By Dianne Foglesong, Communications Director

We call Middle School children “tweens” until they become High School teenagers.  During this past pandemic year, many of us may feel like “in-betweeners.”  Time has us waiting between what happened and what happens next.

As an adult, you know your time and days are not a renewable resource, and you want to make each day count.  That may be one reason you hate uncertainty and go to great lengths to avoid it, as suggested by the old proverb, “Better the devil you know than the devil you don’t know.”

The COVID coping options you have as an “in-betweener” fall into two categories:  decrease your risk or increase your tolerance for risk.  You can follow public health guidelines masking up, social distancing, hand washing, staying outdoors, and getting the vaccine when available to decrease your risk.  These actions not only decrease your risk, but they also decrease the risk for those around you.  Or maybe you are so tired of the pandemic lifestyle changes that you increase your risk tolerance pitching your mask and eating inside your favorite, crowded restaurant. It should be noted, however, that increasing your COVID risk tolerance does not decrease risk for those around you.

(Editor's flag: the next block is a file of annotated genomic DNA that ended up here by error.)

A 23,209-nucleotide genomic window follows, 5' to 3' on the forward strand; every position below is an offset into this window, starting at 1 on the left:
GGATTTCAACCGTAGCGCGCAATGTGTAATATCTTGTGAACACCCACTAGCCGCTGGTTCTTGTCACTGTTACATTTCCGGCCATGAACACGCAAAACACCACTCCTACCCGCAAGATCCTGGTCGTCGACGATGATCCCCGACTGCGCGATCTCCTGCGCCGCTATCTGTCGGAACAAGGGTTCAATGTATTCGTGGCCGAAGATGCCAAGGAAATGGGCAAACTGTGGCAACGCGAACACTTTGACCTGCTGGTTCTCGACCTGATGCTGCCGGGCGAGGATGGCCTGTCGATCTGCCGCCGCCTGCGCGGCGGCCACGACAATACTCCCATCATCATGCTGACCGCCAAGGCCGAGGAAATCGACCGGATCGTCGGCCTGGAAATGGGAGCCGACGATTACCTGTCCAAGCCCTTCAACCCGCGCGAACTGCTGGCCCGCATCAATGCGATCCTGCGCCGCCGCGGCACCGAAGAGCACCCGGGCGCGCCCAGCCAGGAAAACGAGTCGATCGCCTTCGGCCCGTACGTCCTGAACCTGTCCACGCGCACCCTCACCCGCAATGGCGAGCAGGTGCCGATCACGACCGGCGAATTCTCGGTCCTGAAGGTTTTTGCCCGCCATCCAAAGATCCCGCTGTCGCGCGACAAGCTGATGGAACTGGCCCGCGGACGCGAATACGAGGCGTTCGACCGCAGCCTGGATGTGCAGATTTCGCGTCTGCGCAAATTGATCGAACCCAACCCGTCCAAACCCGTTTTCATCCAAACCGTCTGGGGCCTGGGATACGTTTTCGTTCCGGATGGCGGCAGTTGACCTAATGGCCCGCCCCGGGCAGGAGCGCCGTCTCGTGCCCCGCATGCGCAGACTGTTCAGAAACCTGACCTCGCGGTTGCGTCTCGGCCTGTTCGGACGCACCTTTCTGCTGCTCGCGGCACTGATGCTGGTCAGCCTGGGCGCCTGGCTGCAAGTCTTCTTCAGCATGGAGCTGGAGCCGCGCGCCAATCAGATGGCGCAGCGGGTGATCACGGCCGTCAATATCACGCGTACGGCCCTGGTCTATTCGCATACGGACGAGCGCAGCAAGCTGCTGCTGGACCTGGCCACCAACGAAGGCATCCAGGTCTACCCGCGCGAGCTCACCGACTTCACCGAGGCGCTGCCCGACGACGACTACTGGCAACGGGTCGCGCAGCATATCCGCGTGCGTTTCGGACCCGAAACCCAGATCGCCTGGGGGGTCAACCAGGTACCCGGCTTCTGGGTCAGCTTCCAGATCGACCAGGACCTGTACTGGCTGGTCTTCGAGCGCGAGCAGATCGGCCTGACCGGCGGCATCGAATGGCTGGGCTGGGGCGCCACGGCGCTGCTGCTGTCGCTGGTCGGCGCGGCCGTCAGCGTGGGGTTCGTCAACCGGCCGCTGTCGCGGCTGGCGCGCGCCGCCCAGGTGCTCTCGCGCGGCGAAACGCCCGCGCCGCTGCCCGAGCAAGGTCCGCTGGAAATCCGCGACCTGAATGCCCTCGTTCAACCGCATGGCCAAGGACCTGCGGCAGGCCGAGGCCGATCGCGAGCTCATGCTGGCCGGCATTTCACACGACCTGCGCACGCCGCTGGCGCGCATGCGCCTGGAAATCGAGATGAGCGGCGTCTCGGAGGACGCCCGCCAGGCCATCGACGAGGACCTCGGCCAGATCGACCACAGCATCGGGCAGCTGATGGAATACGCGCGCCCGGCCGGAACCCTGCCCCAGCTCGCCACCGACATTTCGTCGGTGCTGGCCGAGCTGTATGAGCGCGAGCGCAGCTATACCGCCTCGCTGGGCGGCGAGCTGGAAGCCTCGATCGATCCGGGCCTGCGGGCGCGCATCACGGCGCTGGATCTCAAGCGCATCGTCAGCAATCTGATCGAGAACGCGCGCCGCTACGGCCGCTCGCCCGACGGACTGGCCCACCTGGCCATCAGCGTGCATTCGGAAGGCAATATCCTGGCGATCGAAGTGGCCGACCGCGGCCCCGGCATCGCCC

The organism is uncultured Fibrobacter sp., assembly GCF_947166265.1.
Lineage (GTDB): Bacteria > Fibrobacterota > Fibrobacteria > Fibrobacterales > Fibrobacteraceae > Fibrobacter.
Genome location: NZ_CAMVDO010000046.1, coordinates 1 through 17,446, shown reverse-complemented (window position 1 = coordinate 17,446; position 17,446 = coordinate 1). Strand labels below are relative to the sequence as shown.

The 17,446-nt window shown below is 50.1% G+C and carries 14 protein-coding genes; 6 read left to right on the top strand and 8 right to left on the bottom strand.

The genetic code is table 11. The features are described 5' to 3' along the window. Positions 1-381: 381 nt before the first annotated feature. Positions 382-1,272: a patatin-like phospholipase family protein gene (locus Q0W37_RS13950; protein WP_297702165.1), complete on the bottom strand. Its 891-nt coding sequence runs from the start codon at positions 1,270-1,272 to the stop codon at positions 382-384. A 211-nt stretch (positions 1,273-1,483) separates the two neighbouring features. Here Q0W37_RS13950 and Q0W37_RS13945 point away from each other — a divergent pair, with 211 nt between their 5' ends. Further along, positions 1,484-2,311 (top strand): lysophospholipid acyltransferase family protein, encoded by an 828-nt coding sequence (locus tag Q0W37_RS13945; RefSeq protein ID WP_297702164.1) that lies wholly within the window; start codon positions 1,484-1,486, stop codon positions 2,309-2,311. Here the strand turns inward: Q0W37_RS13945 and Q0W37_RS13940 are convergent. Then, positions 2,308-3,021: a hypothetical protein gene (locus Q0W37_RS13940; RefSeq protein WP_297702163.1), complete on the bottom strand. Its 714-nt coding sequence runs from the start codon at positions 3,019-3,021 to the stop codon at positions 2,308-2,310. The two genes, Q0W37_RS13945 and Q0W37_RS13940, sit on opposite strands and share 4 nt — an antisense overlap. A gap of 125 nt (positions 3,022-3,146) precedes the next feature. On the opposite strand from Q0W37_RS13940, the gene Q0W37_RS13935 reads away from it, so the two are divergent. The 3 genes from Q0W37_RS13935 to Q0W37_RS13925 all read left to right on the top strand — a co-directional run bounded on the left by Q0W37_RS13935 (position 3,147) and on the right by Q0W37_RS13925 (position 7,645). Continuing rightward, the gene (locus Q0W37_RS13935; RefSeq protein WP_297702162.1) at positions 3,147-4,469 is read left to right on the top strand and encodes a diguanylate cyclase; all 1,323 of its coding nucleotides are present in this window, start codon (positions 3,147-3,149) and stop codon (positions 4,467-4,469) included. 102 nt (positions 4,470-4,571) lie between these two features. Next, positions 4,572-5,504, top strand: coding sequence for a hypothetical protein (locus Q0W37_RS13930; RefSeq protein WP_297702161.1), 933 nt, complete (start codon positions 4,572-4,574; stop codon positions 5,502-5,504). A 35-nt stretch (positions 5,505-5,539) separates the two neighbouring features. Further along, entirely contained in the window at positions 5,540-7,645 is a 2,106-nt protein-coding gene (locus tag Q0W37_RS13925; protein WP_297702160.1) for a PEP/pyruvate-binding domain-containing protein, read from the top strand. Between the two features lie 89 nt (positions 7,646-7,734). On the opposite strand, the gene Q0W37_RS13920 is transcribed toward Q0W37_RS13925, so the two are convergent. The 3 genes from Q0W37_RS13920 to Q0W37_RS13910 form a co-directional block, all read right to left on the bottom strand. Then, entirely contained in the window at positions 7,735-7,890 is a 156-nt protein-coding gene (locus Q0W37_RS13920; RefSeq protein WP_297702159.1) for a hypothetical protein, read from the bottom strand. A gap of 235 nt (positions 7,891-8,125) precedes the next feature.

On the other hand, there are times you may need to use both risk coping categories simultaneously.  You have to embrace uncertainty to go to a doctor’s appointment or to have a medical procedure.  Our health care professionals explain there is a risk in postponing medical care including routine physicals and screenings.  Now you have to tolerate some COVID risk in order to be checked for cancer, diabetes, heart disease, etc.  At the same time, you can follow the health care policies that decrease the risk during your appointment.

If you think about the personality characteristics of people who appear to be good at navigating uncertainty, you might paint their picture as willing to change, thinking to problem solve, and being self-aware to respond.  Are these characteristics that we need to cultivate collectively as an organization to move our members forward during this in between time?

1 Comment

  1. Thank you Dianne. These are good points to ponder and to consider our actions in trying to keep healthy, ourselves and others.
    In His Name
    Phoebe

Leave a Reply

Your email address will not be published. Required fields are marked *

Post comment

This site uses Akismet to reduce spam. Learn how your comment data is processed.